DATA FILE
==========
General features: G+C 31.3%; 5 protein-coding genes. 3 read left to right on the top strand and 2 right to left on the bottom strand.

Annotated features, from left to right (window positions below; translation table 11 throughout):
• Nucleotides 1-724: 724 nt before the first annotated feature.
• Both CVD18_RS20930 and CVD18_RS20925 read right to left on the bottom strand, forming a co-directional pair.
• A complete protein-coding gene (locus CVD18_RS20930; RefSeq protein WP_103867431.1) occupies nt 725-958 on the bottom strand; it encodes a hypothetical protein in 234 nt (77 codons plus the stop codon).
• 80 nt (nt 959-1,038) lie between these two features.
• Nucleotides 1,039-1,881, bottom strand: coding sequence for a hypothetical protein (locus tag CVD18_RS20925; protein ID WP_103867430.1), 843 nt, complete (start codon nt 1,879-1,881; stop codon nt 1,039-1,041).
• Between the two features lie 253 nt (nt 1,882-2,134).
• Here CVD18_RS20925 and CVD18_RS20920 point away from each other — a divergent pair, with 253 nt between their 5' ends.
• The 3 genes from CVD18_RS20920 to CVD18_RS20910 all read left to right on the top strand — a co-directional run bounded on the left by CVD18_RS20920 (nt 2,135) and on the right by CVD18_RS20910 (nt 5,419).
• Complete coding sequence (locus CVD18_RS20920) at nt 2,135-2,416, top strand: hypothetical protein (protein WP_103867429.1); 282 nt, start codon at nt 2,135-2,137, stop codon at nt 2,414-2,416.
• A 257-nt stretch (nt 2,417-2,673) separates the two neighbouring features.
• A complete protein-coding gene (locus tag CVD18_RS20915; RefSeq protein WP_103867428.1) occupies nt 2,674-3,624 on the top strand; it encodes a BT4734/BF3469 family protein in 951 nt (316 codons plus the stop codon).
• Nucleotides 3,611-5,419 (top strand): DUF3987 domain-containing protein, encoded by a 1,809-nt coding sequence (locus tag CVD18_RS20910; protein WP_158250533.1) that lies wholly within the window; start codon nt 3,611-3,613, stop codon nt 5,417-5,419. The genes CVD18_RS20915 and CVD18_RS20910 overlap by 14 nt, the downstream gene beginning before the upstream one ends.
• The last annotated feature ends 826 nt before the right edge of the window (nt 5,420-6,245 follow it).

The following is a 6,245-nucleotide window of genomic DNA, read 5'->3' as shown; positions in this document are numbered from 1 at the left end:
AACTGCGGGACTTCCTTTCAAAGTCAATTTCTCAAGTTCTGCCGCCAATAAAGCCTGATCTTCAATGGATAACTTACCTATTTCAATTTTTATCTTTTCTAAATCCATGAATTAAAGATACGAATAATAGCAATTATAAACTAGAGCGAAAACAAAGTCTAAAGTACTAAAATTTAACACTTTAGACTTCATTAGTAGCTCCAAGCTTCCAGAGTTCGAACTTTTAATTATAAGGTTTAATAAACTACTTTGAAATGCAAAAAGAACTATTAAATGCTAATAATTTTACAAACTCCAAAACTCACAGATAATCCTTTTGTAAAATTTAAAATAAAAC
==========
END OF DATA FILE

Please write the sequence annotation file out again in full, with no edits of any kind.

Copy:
General features: G+C 31.3%; 5 protein-coding genes. 3 read left to right on the top strand and 2 right to left on the bottom strand.

Annotated features, from left to right (window positions below; translation table 11 throughout):
• Nucleotides 1-724: 724 nt before the first annotated feature.
• Both CVD18_RS20930 and CVD18_RS20925 read right to left on the bottom strand, forming a co-directional pair.
• A complete protein-coding gene (locus CVD18_RS20930; RefSeq protein WP_103867431.1) occupies nt 725-958 on the bottom strand; it encodes a hypothetical protein in 234 nt (77 codons plus the stop codon).
• 80 nt (nt 959-1,038) lie between these two features.
• Nucleotides 1,039-1,881, bottom strand: coding sequence for a hypothetical protein (locus tag CVD18_RS20925; protein ID WP_103867430.1), 843 nt, complete (start codon nt 1,879-1,881; stop codon nt 1,039-1,041).
• Between the two features lie 253 nt (nt 1,882-2,134).
• Here CVD18_RS20925 and CVD18_RS20920 point away from each other — a divergent pair, with 253 nt between their 5' ends.
• The 3 genes from CVD18_RS20920 to CVD18_RS20910 all read left to right on the top strand — a co-directional run bounded on the left by CVD18_RS20920 (nt 2,135) and on the right by CVD18_RS20910 (nt 5,419).
• Complete coding sequence (locus CVD18_RS20920) at nt 2,135-2,416, top strand: hypothetical protein (protein WP_103867429.1); 282 nt, start codon at nt 2,135-2,137, stop codon at nt 2,414-2,416.
• A 257-nt stretch (nt 2,417-2,673) separates the two neighbouring features.
• A complete protein-coding gene (locus tag CVD18_RS20915; RefSeq protein WP_103867428.1) occupies nt 2,674-3,624 on the top strand; it encodes a BT4734/BF3469 family protein in 951 nt (316 codons plus the stop codon).
• Nucleotides 3,611-5,419 (top strand): DUF3987 domain-containing protein, encoded by a 1,809-nt coding sequence (locus tag CVD18_RS20910; protein WP_158250533.1) that lies wholly within the window; start codon nt 3,611-3,613, stop codon nt 5,417-5,419. The genes CVD18_RS20915 and CVD18_RS20910 overlap by 14 nt, the downstream gene beginning before the upstream one ends.
• The last annotated feature ends 826 nt before the right edge of the window (nt 5,420-6,245 follow it).

The following is a 6,245-nucleotide window of genomic DNA, read 5'->3' as shown; positions in this document are numbered from 1 at the left end:
AACTGCGGGACTTCCTTTCAAAGTCAATTTCTCAAGTTCTGCCGCCAATAAAGCCTGATCTTCAATGGATAACTTACCTATTTCAATTTTTATCTTTTCTAAATCCATGAATTAAAGATACGAATAATAGCAATTATAAACTAGAGCGAAAACAAAGTCTAAAGTACTAAAATTTAACACTTTAGACTTCATTAGTAGCTCCAAGCTTCCAGAGTTCGAACTTTTAATTATAAGGTTTAATAAACTACTTTGAAATGCAAAAAGAACTATTAAATGCTAATAATTTTACAAACTCCAAAACTCACAGATAATCCTTTTGTAAAATTTAAAATAAAAC